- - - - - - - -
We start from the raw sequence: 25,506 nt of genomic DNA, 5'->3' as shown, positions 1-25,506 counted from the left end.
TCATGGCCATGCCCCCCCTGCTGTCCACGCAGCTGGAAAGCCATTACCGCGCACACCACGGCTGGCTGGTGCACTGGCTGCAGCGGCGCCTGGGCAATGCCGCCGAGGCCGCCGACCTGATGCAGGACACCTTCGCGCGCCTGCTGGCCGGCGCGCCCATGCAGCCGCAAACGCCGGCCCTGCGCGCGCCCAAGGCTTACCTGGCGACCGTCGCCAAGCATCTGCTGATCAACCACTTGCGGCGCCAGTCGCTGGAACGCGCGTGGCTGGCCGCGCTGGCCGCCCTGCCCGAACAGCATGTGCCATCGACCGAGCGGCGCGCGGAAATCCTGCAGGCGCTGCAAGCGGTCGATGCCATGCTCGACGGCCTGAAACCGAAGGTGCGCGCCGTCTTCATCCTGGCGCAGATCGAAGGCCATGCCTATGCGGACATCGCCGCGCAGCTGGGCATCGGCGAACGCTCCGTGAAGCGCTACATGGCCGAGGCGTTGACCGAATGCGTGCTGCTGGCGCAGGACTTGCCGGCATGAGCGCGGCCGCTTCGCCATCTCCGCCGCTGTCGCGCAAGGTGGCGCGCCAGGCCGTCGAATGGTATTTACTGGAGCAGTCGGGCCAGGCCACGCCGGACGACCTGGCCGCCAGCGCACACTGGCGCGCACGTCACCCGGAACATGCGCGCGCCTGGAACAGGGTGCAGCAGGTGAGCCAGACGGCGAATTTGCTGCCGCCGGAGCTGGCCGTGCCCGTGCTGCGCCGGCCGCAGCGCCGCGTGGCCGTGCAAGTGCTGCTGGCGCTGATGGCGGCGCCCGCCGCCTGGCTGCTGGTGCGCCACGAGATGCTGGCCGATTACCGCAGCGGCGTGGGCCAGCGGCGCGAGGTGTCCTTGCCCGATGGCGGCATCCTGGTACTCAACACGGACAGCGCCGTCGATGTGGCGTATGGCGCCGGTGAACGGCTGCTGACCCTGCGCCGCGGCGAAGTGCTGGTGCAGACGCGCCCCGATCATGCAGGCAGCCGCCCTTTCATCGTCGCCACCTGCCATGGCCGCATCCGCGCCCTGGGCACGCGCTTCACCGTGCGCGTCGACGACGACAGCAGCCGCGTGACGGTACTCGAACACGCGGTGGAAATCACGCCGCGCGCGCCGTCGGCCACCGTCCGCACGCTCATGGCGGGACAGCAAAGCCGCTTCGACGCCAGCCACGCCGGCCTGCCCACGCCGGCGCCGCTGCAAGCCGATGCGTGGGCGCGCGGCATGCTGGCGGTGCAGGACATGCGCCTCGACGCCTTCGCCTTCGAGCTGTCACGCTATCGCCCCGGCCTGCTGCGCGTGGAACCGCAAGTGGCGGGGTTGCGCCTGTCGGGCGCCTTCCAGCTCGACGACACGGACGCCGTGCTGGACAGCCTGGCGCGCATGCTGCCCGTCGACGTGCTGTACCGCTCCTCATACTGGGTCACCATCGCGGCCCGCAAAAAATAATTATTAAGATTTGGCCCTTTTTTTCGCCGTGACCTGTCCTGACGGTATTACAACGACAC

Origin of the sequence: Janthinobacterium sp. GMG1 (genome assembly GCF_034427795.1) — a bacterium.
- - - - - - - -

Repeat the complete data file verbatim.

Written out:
We start from the raw sequence: 25,506 nt of genomic DNA, 5'->3' as shown, positions 1-25,506 counted from the left end.
TCATGGCCATGCCCCCCCTGCTGTCCACGCAGCTGGAAAGCCATTACCGCGCACACCACGGCTGGCTGGTGCACTGGCTGCAGCGGCGCCTGGGCAATGCCGCCGAGGCCGCCGACCTGATGCAGGACACCTTCGCGCGCCTGCTGGCCGGCGCGCCCATGCAGCCGCAAACGCCGGCCCTGCGCGCGCCCAAGGCTTACCTGGCGACCGTCGCCAAGCATCTGCTGATCAACCACTTGCGGCGCCAGTCGCTGGAACGCGCGTGGCTGGCCGCGCTGGCCGCCCTGCCCGAACAGCATGTGCCATCGACCGAGCGGCGCGCGGAAATCCTGCAGGCGCTGCAAGCGGTCGATGCCATGCTCGACGGCCTGAAACCGAAGGTGCGCGCCGTCTTCATCCTGGCGCAGATCGAAGGCCATGCCTATGCGGACATCGCCGCGCAGCTGGGCATCGGCGAACGCTCCGTGAAGCGCTACATGGCCGAGGCGTTGACCGAATGCGTGCTGCTGGCGCAGGACTTGCCGGCATGAGCGCGGCCGCTTCGCCATCTCCGCCGCTGTCGCGCAAGGTGGCGCGCCAGGCCGTCGAATGGTATTTACTGGAGCAGTCGGGCCAGGCCACGCCGGACGACCTGGCCGCCAGCGCACACTGGCGCGCACGTCACCCGGAACATGCGCGCGCCTGGAACAGGGTGCAGCAGGTGAGCCAGACGGCGAATTTGCTGCCGCCGGAGCTGGCCGTGCCCGTGCTGCGCCGGCCGCAGCGCCGCGTGGCCGTGCAAGTGCTGCTGGCGCTGATGGCGGCGCCCGCCGCCTGGCTGCTGGTGCGCCACGAGATGCTGGCCGATTACCGCAGCGGCGTGGGCCAGCGGCGCGAGGTGTCCTTGCCCGATGGCGGCATCCTGGTACTCAACACGGACAGCGCCGTCGATGTGGCGTATGGCGCCGGTGAACGGCTGCTGACCCTGCGCCGCGGCGAAGTGCTGGTGCAGACGCGCCCCGATCATGCAGGCAGCCGCCCTTTCATCGTCGCCACCTGCCATGGCCGCATCCGCGCCCTGGGCACGCGCTTCACCGTGCGCGTCGACGACGACAGCAGCCGCGTGACGGTACTCGAACACGCGGTGGAAATCACGCCGCGCGCGCCGTCGGCCACCGTCCGCACGCTCATGGCGGGACAGCAAAGCCGCTTCGACGCCAGCCACGCCGGCCTGCCCACGCCGGCGCCGCTGCAAGCCGATGCGTGGGCGCGCGGCATGCTGGCGGTGCAGGACATGCGCCTCGACGCCTTCGCCTTCGAGCTGTCACGCTATCGCCCCGGCCTGCTGCGCGTGGAACCGCAAGTGGCGGGGTTGCGCCTGTCGGGCGCCTTCCAGCTCGACGACACGGACGCCGTGCTGGACAGCCTGGCGCGCATGCTGCCCGTCGACGTGCTGTACCGCTCCTCATACTGGGTCACCATCGCGGCCCGCAAAAAATAATTATTAAGATTTGGCCCTTTTTTTCGCCGTGACCTGTCCTGACGGTATTACAACGACAC

Origin of the sequence: Janthinobacterium sp. GMG1 (genome assembly GCF_034427795.1) — a bacterium.